Dori Maynard —president of the Robert C. Maynard Institute of Journalism Education named for her father, the legendary African American reporter, editor and publisher— was passionate about the fight for diversity and inclusion in media.
So it wasn’t hard for the nearly 200 people who gathered at a memorial event in Oakland to return the favor and let it be known how much her advocacy was appreciated.
“For a life well lived as Dori has lived, let us stand,” said Perry Lang, a former journalist and vice president of the Maynard Institute, who presided over the solemn service of remembrances and spiritual readings, but ended it with a bang.
The celebrants in the chapel included journalists, educators, and close family friends. They jumped to their feet to honor Dori Maynard’s life with a boisterous standing ovation that lasted more than :45 seconds.
“Look across the room how many different people are here,“ Alex Maynard, 35, Dori’s youngest brother told NBC News. “They all believe in the same thing, justice, diversity, inclusion for everyone in the [media]… Dori was a catalyst for all this.”
Dori Maynard succumbed to lung cancer last Tuesday in her West Oakland home. She was 56, the same age as her father when his life ended. Dori’s Maynard’s illnesss was a closely guarded secret.
“She had been sick for awhile, but she was working the day before she died,” said Liz Rosen, Dori Maynard’s mother, who had been Dori’s primary care giver over the past year. “She woke up that morning and she was still concerned about the institute and the future of her work. She had a feeling that people would carry it on, that she was able to let go and leave us.”
Rosen said her daughter’s work was important, but it was made more so by her genial approach to life. “I’d like her to be remembered as a person with a wonderful sense of humor, a wonderful sense of dedication who really cared deeply about people. And journalism. From the time she was a little girl that’s what she wanted to do.”
After graduating from Middlebury College in Vermont, Dori Maynard’s career began as a reporter in Bakersfield, California. She went on to work for newspapers in Quincy, Mass., and Detroit.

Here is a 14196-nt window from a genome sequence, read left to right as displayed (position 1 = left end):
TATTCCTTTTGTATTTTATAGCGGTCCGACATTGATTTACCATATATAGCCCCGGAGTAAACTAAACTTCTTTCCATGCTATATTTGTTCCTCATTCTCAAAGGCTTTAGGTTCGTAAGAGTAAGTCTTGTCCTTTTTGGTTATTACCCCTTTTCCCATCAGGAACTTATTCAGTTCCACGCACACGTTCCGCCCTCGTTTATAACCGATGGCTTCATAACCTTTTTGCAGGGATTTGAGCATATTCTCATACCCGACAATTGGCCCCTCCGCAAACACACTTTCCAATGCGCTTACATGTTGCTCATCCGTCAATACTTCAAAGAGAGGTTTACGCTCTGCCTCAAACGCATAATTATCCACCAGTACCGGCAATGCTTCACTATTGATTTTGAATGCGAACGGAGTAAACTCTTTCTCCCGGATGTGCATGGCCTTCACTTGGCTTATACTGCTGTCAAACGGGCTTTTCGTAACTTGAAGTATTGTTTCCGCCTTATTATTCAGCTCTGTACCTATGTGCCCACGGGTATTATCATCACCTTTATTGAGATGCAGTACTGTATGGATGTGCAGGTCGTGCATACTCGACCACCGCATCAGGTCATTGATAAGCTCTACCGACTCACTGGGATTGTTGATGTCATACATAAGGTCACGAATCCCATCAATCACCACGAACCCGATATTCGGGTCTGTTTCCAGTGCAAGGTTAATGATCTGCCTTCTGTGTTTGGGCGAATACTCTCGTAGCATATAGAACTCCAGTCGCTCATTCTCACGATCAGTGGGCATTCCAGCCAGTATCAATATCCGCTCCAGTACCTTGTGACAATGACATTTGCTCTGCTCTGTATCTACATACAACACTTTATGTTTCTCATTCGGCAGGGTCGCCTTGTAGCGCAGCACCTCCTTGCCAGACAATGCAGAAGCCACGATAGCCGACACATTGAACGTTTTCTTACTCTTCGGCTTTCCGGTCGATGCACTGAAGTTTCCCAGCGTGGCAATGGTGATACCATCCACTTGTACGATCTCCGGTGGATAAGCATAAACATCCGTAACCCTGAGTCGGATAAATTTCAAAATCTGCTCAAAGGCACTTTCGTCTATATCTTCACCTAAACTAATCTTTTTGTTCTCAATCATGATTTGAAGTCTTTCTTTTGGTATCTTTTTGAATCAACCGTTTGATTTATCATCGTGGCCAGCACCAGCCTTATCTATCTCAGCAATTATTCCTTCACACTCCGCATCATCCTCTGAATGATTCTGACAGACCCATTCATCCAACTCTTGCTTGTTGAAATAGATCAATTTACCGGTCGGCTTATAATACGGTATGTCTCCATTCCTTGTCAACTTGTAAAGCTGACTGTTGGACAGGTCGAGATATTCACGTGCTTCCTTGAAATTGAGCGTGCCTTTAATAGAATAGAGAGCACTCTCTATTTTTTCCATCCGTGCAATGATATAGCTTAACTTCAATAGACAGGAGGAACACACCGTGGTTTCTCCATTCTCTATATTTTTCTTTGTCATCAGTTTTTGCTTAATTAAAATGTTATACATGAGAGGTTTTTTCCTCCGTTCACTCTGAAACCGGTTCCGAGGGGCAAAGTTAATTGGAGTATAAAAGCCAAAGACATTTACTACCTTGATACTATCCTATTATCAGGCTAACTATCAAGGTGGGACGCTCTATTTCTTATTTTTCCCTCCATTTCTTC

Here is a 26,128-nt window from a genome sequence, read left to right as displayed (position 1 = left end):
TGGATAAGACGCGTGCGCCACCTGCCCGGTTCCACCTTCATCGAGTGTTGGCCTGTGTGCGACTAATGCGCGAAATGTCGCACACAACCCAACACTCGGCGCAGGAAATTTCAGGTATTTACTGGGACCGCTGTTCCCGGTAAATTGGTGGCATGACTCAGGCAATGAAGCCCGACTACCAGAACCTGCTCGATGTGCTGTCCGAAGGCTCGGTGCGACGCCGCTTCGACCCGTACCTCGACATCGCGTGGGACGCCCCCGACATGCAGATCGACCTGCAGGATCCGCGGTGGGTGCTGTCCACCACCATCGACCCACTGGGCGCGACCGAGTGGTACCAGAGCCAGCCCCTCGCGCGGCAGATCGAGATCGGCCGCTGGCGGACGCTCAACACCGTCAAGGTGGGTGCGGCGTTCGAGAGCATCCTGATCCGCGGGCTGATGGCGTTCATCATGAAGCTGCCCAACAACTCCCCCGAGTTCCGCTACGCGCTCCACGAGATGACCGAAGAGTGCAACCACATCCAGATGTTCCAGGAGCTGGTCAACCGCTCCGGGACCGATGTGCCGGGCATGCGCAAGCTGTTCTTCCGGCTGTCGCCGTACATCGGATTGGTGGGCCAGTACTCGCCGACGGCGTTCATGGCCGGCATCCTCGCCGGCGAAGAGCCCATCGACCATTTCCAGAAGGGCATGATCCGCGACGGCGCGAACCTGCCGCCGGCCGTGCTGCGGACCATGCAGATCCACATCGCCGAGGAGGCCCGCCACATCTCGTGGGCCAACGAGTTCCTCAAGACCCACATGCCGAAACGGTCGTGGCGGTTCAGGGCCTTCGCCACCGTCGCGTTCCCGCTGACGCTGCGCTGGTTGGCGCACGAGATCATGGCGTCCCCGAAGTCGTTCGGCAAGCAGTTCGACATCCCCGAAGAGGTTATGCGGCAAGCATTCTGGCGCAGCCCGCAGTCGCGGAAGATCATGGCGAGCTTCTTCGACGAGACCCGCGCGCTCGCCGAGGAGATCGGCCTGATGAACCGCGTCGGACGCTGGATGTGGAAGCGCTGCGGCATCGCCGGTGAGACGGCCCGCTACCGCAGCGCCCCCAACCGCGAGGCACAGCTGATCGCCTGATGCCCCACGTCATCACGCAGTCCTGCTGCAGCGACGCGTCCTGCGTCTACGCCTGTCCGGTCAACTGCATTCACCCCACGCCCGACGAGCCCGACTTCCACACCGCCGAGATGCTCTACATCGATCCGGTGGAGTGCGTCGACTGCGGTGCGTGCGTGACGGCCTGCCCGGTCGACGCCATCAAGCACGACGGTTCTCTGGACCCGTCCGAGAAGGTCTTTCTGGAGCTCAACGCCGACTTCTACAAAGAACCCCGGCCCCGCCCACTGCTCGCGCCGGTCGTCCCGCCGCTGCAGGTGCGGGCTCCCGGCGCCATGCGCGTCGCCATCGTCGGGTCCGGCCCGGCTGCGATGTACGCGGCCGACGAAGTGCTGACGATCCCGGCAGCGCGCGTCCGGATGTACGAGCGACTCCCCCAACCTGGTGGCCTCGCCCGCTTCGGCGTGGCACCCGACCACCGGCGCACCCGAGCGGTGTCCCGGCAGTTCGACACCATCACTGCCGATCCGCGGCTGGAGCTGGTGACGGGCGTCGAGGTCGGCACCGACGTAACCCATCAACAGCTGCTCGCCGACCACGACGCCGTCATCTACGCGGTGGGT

In 1993, she began working full-time at the institute, helping with programs giving young journalists of color the skills they needed to be competitive in the workplace. And to let media company officials know of the color deficit that existed in newsrooms across America.
Dori Maynard became president of the institute in 2001.
In his memorial remarks, celebrated Oakland writer Ishmael Reed called the Maynard family a “dynasty.” Reed recalled how Robert Maynard talked about society’s racial fault lines. But Reed said those fault lines have turned into “chasms,” which created an even tougher job for Dori Maynard as she worked to extend her father’s legacy.
Reed also talked about the societal injustices facing people of color, including racial profiling. He mentioned how Dori told him she had been profiled once and humiliated.
“Dori was asked to leave the Hampton Inn,” said Reed. “Her offense? Talking to a white man. This is becuase the psychotic mind of the American racist sees every black woman as a prostitute.”
Reed said the Hampton Inn refused to apologize. “It bothered her,” Reed said. “She brought it up everytime I talked to her.”
Reed finished by praising Maynard. “The physical Dori leaves us,” Reed told the crowd. But he said her legacy will be her attempts to restore journalism as a noble profession. “What was the obsession of the news media last weekend--who could identify the colors of a dress?” Reed commented.
“Dori fought for a journalism that includes the points of view of the rest of us…Under her direction the Maynard Institute trained hundreds of young journalists who would insist the media reflect the society in which they reside.”
Martin G. Reynolds of the Bay Area News Group and a board member of the Maynard Institute said a committee has been formed to determine the future of the institute. “We want to carry on her mission, her vision,” Reynolds said.
After the service, Pam Moore stood in front of Dori Maynard’s picture at the head of the chapel.
“I just feel raw with so much pain about her passing,” said Pam Moore, a veteran San Francisco television anchor who has worked in Dallas, Boston, and Los Angeles and seen how the media has evolved. She was at Maynard’s home last Tuesday before she died.
“She was waiting to do a conference call,” Moore said. “To the very end she was fighting for the institute and journalism education. And all of us still in the business should realize how diversity is still important and relevant. And still a fight in so many ways. Dori fought till the end.”